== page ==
In the latest dispute between parents and the Utah High School Activities Association (UHSAA), Ronald and Susan Mika, parents of Eric Mika, are suing the UHSAA for denying Eric the opportunity to play basketball this year, even though he transferred schools for personal, non-athletic reasons.
This case is one among a plethora demonstrating the irrationality of the UHSAA’s transfer rule for student-athletes and general administrative approach in addressing transfers and eligibility. We could recall numerous arguments to support this assertion, but, above all, we should remember that primarily parents – not the state, not public schools and certainly not the UHSAA – should determine where their children attend school and for what reasons.
It is troubling that the UHSAA, a private organization, has almost unbridled power to regulate access to tax-funded programs. In the case of student transfers, the UHSAA has authority, and its rules require it, to meddle in the private lives of Utah families, essentially putting them on trial under a guilty-until-proven-innocent prosecution system. The tables will now turn as the UHSAA is faced with defending itself against the Mikas in a real court of law.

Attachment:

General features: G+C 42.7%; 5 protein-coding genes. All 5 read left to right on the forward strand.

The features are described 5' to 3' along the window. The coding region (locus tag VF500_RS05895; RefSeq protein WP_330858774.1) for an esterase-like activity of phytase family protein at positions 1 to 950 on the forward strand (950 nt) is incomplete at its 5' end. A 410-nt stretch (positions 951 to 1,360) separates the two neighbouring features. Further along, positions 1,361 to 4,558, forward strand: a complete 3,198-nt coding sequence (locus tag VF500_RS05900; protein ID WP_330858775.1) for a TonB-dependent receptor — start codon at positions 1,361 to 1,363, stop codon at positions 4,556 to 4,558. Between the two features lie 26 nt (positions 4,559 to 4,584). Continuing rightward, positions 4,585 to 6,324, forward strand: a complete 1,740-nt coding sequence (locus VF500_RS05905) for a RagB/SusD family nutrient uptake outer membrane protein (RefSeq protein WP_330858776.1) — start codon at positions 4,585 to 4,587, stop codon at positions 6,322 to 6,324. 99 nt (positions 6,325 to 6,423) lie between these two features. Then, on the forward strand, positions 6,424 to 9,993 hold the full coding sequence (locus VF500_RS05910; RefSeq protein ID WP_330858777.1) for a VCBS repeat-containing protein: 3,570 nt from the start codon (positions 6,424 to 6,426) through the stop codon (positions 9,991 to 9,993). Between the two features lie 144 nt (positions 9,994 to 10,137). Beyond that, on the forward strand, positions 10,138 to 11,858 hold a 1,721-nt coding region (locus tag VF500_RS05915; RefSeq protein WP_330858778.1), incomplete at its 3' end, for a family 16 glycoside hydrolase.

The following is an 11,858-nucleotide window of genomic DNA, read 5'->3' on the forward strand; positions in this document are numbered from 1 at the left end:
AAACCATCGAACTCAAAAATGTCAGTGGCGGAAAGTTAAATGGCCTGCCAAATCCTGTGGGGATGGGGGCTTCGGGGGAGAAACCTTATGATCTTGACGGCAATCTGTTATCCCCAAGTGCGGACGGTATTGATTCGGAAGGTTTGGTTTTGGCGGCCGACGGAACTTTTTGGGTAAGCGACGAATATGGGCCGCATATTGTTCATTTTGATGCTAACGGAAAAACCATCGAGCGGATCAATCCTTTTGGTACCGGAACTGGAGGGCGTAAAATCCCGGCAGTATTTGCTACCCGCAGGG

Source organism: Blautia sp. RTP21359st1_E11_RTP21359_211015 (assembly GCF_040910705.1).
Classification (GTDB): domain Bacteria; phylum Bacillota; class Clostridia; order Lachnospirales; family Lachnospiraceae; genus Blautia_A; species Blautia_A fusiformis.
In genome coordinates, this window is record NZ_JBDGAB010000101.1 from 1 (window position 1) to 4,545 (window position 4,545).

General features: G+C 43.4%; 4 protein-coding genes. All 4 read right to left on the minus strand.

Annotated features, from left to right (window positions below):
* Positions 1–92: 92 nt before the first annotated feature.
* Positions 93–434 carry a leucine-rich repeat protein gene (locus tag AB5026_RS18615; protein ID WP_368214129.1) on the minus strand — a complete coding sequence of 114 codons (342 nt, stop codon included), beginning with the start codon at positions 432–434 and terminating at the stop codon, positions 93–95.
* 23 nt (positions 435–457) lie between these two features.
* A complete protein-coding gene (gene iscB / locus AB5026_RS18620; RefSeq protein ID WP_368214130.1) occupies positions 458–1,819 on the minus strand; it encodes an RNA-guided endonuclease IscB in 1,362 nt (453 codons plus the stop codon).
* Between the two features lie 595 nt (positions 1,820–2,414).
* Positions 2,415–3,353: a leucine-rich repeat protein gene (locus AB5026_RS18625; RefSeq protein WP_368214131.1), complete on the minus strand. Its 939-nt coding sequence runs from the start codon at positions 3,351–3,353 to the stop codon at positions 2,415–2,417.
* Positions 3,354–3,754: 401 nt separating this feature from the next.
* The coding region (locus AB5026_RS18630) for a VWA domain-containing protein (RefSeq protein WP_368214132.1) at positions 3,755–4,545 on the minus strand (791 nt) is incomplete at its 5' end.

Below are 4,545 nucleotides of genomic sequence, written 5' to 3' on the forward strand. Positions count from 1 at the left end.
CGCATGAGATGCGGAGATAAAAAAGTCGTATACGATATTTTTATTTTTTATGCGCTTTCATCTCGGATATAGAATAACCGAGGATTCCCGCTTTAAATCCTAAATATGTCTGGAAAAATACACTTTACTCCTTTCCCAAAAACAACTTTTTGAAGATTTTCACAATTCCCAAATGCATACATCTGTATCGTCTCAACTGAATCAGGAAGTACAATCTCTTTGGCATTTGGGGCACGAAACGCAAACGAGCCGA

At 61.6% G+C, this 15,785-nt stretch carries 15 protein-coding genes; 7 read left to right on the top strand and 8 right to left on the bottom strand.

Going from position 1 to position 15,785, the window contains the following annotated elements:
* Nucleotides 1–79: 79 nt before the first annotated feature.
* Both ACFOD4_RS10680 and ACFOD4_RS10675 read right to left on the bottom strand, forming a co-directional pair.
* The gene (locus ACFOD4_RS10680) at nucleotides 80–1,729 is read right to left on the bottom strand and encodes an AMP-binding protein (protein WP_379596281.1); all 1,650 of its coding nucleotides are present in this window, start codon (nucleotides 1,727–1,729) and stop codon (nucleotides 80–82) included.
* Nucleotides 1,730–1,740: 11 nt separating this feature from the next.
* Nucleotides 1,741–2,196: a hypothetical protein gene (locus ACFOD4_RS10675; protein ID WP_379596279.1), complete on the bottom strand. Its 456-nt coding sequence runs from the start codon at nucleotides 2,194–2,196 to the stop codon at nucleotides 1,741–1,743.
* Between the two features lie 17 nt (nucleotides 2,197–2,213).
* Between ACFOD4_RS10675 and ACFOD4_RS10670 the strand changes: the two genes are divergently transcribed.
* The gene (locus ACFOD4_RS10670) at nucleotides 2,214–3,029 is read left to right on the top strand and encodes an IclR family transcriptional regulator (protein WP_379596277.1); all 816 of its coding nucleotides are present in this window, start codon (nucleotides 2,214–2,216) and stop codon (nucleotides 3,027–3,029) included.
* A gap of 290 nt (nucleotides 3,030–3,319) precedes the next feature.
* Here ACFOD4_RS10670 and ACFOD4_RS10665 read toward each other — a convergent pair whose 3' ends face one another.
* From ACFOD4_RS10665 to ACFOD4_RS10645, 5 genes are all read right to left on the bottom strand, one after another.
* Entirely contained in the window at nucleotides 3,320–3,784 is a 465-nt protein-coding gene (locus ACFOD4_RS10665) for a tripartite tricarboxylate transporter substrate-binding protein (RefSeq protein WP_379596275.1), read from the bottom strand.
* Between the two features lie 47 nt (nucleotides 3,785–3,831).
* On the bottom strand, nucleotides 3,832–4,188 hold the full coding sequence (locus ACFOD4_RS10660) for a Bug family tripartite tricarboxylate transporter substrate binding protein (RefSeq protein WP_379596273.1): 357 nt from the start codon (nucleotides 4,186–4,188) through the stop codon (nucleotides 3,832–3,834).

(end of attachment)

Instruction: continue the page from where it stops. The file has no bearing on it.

We have written extensively on why and how the transfer rule for student-athletes should be modified so students and their families can take advantage of the best educational opportunities available to them. Click on the following links to read more:
- UHSAA rule slams door on opportunities for student
- Testimony in Support of SB 53 (Eligibility for Interscholastic Activities in Secondary Schools)
- UHSAA transfer rule unfairly burdens Utah’s student-athletes
- Open Transfer Rule for Student-Athletes: Six Myths Debunked
- Mero Moment: UHSAA Revisited
- Policies in Conflict: Open Enrollment and Student Athletes
- On the Relationship of the UHSAA to the State of Utah